tal del control monetario en Espafia. (Publicada una edici6n en ingles con el mismo numero.)
Carlos Chulia: El credito interempresarial. Una manifestaci6n de la desintennediacion financiera.
Ignado Hernando y Javier Valles: Inversi6n y restricciones financieras: evidencia en las empre­
sas manufactureras espanolas.
Miguel Sebastian: Un amilisis estructural de las exportaciones e imponaciones espanolas: evalua­
ci6n del perfodo 1989-9\ y perspectivas a media plazo.
Pedro Martinez Mendez: Intereses y resultados en pesetas constantes.
Ana R. de Lamo y Juan J. Dolado: Un modelo del mercado de trabajo y la restriccion de ofena
en la economfa espanola.
Juan Luis Vega: Tests de rafces unitarias: aplicaci6n a series de la economia espanola y al amilisis
de la velocidad de circulaci6n del dinero ( 1 964-1990).
91/8
Ja\'ier Jareno y Juan Carlos Delrieu: La circulaci6n fiduciaria en Espana: distorsiones en su
evoluci6n.
9119 Juan Ayuso Huertas: Intervcnciones estcrilizadas en cl mcrcado de la peseta: 1978- 1991.
9120 Juan Ayuso, Juan J. Dolado y Simon Sosvilla-Rivero: Eficiencia en cl mercado a plazo de la
peseta.
9121
Jose M. Gonzalez-Paramo, Jose M. Roldan y Miguel Sebastian: Issues on Fiscal Policy in
Spain.
9201
9202
9203
Pedro Martinez Mendez: Tipos de inteft!s. impueslos e inflaci6n.
Victor Garcia-Vaquero: Los fondos de inversi6n en Espafia.
Cesar Alonso y Samuel Bentolila: La relaci6n entre la inversi6n y la {(Q de Tobin» en las cmpre-
9204
9205
9206
9207
9208
9209
sas industriales espanolas. (Publicada una edici6n en ingles con el mismo numero.)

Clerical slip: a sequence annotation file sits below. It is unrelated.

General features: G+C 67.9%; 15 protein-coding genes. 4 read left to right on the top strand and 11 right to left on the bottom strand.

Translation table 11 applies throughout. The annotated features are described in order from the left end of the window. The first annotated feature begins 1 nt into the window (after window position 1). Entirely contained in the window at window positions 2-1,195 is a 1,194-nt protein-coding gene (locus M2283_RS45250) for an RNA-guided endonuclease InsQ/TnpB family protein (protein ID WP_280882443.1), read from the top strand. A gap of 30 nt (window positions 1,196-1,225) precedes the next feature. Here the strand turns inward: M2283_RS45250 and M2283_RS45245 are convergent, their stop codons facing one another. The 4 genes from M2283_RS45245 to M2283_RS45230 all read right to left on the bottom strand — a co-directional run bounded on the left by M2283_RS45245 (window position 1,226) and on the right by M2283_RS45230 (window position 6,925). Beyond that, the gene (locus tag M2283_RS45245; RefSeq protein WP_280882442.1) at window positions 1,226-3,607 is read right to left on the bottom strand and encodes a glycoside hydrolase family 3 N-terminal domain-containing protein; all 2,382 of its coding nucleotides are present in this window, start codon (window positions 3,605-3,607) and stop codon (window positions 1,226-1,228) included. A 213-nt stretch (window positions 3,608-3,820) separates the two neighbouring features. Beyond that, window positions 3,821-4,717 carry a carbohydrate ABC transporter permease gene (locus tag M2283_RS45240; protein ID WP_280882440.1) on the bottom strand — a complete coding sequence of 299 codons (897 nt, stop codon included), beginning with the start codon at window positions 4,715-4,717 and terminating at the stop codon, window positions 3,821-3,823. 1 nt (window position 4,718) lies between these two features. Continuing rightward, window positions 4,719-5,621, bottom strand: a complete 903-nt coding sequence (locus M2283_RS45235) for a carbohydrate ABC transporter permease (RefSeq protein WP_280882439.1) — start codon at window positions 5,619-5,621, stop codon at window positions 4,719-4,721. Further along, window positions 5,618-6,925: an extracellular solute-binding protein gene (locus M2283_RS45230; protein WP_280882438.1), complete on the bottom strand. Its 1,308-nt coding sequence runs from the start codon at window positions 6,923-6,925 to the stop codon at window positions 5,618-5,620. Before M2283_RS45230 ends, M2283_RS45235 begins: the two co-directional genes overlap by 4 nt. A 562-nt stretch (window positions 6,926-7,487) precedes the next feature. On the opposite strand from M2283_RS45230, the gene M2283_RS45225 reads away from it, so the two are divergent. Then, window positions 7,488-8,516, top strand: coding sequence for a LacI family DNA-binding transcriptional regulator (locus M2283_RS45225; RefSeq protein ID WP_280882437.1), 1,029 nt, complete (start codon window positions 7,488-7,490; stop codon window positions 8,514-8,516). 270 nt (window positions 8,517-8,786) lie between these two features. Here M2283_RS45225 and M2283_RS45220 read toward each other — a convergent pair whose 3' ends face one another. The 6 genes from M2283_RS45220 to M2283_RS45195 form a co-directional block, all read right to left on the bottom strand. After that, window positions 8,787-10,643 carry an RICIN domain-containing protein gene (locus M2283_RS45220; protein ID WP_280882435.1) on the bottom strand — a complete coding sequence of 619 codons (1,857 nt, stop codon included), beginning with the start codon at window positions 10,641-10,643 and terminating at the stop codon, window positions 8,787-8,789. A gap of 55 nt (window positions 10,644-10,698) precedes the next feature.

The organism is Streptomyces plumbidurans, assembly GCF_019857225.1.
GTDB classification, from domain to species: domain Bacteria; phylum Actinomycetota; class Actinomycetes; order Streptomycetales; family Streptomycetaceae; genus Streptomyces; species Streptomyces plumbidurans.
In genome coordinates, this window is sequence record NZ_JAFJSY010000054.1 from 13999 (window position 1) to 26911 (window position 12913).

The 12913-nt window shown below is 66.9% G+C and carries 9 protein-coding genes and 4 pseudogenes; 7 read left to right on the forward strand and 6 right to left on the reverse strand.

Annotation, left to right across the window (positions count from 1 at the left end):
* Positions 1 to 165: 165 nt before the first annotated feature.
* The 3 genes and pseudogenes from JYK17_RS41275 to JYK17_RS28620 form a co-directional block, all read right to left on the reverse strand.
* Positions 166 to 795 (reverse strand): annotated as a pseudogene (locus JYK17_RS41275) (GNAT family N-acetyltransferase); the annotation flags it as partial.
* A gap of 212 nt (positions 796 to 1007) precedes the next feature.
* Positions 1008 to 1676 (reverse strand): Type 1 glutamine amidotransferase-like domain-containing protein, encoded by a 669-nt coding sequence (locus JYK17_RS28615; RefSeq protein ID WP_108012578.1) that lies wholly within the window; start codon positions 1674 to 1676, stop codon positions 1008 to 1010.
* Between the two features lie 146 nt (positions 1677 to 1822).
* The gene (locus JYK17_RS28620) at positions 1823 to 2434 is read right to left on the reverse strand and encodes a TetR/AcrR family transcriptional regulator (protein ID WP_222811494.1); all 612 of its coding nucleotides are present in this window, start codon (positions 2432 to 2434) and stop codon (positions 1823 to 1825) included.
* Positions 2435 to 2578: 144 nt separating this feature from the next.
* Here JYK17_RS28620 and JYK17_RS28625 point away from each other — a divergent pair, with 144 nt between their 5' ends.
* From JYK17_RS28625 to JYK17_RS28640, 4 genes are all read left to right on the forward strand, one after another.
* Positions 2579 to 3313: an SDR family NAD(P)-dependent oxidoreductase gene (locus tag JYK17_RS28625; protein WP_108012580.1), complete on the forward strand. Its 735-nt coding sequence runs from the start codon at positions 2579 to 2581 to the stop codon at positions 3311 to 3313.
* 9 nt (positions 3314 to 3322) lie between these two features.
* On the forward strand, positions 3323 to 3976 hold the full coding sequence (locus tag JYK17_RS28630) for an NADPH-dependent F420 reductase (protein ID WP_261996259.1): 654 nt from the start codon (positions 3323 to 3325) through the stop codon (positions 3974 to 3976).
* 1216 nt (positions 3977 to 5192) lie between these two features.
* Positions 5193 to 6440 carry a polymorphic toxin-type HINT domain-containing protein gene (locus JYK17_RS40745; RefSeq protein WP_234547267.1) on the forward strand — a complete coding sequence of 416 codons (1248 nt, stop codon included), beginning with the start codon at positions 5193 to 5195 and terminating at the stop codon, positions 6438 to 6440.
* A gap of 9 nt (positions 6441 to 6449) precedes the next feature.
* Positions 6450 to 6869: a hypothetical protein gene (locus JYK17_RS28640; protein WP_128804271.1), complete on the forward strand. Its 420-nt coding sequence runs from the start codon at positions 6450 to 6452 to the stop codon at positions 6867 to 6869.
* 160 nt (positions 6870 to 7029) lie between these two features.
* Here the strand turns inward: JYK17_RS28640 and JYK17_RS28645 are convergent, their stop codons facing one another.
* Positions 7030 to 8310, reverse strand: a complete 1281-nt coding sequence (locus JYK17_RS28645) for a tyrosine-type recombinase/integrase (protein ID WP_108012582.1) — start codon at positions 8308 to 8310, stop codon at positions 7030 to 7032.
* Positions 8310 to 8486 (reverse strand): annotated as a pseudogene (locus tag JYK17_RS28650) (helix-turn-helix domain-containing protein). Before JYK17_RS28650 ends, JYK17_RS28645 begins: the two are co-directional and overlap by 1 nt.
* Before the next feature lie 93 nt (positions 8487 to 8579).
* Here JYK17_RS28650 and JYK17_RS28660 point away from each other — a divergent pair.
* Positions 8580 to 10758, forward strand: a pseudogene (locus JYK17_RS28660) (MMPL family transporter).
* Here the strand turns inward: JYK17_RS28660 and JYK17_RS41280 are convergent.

Cristina Mazon: Margenes de beneficio. eficiencia y poder de mercado en las emprcsas espafiolas.
Cristina Maz6n: El margen precio-coste marginal en la encuesta industrial: 1978-1988.
Femando Restoy: Intertemporal substitution, risk aversion and short tem interest rates.
Fernando Restoy: Optimal portfolio policies under time-dependent returns.
Femando Restoy and Georg Michael Rockinger: Investment incentives in endogenously gro­
wing economies.
Jose M. Gonzalez-Paramo, Jose M. RoldaD y Miguel Sebastian: Cuestiones sobre politica fiscal en Espafia.
9210 Angel Serrat Thbert: Riesgo, especulacion y cobertura en un mercado de futuros dimimico.
9211 Soledad Nunez Ramos: Fras, futuros y opciones sobre el MIBeR.
9212 Federico J. Saez: El funcionamiento del mercado de deuda publica anotada en Espaiia.
92 J3 Javier Santillan: La idoneidad y asignaci6n del ahorro mundial.
9214 Maria de los Llanos Matea: Contrastes de rakes unitarias para series mensuales. Una aplicaci6n
al IPC.
9215
Isabe) Argim6n, Jose Manuel Gonzalez-Paramo y Jose Maria Roldan: Ahorro. riqueza y tipos
9216
9217
9218
9219
de interes en Espafia.
Javier Azcarate Aguilar·Amat: La supervisi6n de 105 conglomerados financieros.
Olympia Bover: Un modelo empfrico de la evoluci6n de los precios de la vivienda en Espafia
( 1 976-1991). (Publicada una edici6n en ingles con el mismo numero.)
Jeroen J. M. Kremers, NeU R. Ericsson and Juan J. Dolado: The power of cointegration tests.
Luis Julian Alvarez, Juan Carlos Delrieu y Javier Jareno: Tralamiento de predicciones con­
f1ictivas: empleo eficiente de informaci6n exlramuestral. (Publicada una edici6n en ingles con el
mismo numero.)
(I)
Los Documentos de Trabajo anteriores a
1990 figuran en el catAlogo de publicaciones det Banco de Espan:!..
Informacl6n: Banco de Espana
Seccion de Publicaciones. Negociado de Distribucion y Gestion
Teh
§fono: 338 51 80
Aleala. 50. 28014 Madrid
`